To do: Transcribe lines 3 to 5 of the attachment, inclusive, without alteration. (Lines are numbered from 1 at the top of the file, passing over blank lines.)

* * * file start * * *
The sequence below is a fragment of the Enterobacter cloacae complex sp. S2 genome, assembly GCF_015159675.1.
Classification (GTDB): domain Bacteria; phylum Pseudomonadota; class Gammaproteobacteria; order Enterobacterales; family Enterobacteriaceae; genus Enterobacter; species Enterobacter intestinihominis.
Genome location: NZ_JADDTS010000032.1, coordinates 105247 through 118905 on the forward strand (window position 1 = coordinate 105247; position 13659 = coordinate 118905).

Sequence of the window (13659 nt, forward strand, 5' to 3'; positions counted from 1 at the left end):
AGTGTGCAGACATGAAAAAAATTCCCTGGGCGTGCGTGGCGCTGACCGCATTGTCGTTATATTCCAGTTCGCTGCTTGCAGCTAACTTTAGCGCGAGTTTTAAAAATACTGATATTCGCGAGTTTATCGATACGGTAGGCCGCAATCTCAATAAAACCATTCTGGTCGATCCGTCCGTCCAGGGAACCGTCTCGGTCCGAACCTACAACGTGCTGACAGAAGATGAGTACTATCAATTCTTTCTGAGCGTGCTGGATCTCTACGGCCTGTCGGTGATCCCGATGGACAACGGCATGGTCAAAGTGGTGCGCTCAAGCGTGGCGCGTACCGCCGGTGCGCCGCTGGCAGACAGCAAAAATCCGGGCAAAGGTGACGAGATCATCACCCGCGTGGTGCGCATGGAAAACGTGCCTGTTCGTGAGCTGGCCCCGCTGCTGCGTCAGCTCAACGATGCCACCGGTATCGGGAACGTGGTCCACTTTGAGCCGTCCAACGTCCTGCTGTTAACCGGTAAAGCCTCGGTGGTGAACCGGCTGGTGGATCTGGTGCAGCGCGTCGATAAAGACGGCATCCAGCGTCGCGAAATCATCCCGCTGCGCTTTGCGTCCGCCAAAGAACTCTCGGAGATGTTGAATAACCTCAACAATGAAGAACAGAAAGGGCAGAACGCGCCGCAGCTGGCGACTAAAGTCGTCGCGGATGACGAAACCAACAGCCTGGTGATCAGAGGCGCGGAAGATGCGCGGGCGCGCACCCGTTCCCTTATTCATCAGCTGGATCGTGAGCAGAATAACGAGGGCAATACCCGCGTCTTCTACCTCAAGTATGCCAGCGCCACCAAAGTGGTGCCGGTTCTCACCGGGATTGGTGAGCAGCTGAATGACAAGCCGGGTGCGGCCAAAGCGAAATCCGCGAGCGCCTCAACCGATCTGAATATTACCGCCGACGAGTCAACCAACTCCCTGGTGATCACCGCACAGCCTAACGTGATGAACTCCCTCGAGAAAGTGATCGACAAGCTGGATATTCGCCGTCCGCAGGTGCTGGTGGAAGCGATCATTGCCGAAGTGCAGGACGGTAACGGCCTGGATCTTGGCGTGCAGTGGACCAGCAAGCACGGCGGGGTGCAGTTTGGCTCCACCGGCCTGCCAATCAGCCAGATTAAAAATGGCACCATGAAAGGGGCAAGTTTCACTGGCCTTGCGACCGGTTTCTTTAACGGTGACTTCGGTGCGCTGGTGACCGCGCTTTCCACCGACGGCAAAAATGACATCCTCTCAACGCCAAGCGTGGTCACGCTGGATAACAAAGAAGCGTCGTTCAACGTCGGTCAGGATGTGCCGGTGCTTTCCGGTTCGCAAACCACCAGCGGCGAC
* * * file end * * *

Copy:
Genome location: NZ_JADDTS010000032.1, coordinates 105247 through 118905 on the forward strand (window position 1 = coordinate 105247; position 13659 = coordinate 118905).

Sequence of the window (13659 nt, forward strand, 5' to 3'; positions counted from 1 at the left end):
AGTGTGCAGACATGAAAAAAATTCCCTGGGCGTGCGTGGCGCTGACCGCATTGTCGTTATATTCCAGTTCGCTGCTTGCAGCTAACTTTAGCGCGAGTTTTAAAAATACTGATATTCGCGAGTTTATCGATACGGTAGGCCGCAATCTCAATAAAACCATTCTGGTCGATCCGTCCGTCCAGGGAACCGTCTCGGTCCGAACCTACAACGTGCTGACAGAAGATGAGTACTATCAATTCTTTCTGAGCGTGCTGGATCTCTACGGCCTGTCGGTGATCCCGATGGACAACGGCATGGTCAAAGTGGTGCGCTCAAGCGTGGCGCGTACCGCCGGTGCGCCGCTGGCAGACAGCAAAAATCCGGGCAAAGGTGACGAGATCATCACCCGCGTGGTGCGCATGGAAAACGTGCCTGTTCGTGAGCTGGCCCCGCTGCTGCGTCAGCTCAACGATGCCACCGGTATCGGGAACGTGGTCCACTTTGAGCCGTCCAACGTCCTGCTGTTAACCGGTAAAGCCTCGGTGGTGAACCGGCTGGTGGATCTGGTGCAGCGCGTCGATAAAGACGGCATCCAGCGTCGCGAAATCATCCCGCTGCGCTTTGCGTCCGCCAAAGAACTCTCGGAGATGTTGAATAACCTCAACAATGAAGAACAGAAAGGGCAGAACGCGCCGCAGCTGGCGACTAAAGTCGTCGCGGATGACGAAACCAACAGCCTGGTGATCAGAGGCGCGGAAGATGCGCGGGCGCGCACCCGTTCCCTTATTCATCAGCTGGATCGTGAGCAGAATAACGAGGGCAATACCCGCGTCTTCTACCTCAAGTATGCCAGCGCCACCAAAGTGGTGCCGGTTCTCACCGGGATTGGTGAGCAGCTGAATGACAAGCCGGGTGCGGCCAAAGCGAAATCCGCGAGCGCCTCAACCGATCTGAATATTACCGCCGACGAGTCAACCAACTCCCTGGTGATCACCGCACAGCCTAACGTGATGAACTCCCTCGAGAAAGTGATCGACAAGCTGGATATTCGCCGTCCGCAGGTGCTGGTGGAAGCGATCATTGCCGAAGTGCAGGACGGTAACGGCCTGGATCTTGGCGTGCAGTGGACCAGCAAGCACGGCGGGGTGCAGTTTGGCTCCACCGGCCTGCCAATCAGCCAGATTAAAAATGGCACCATGAAAGGGGCAAGTTTCACTGGCCTTGCGACCGGTTTCTTTAACGGTGACTTCGGTGCGCTGGTGACCGCGCTTTCCACCGACGGCAAAAATGACATCCTCTCAACGCCAAGCGTGGTCACGCTGGATAACAAAGAAGCGTCGTTCAACGTCGGTCAGGATGTGCCGGTGCTTTCCGGTTCGCAAACCACCAGCGGCGAC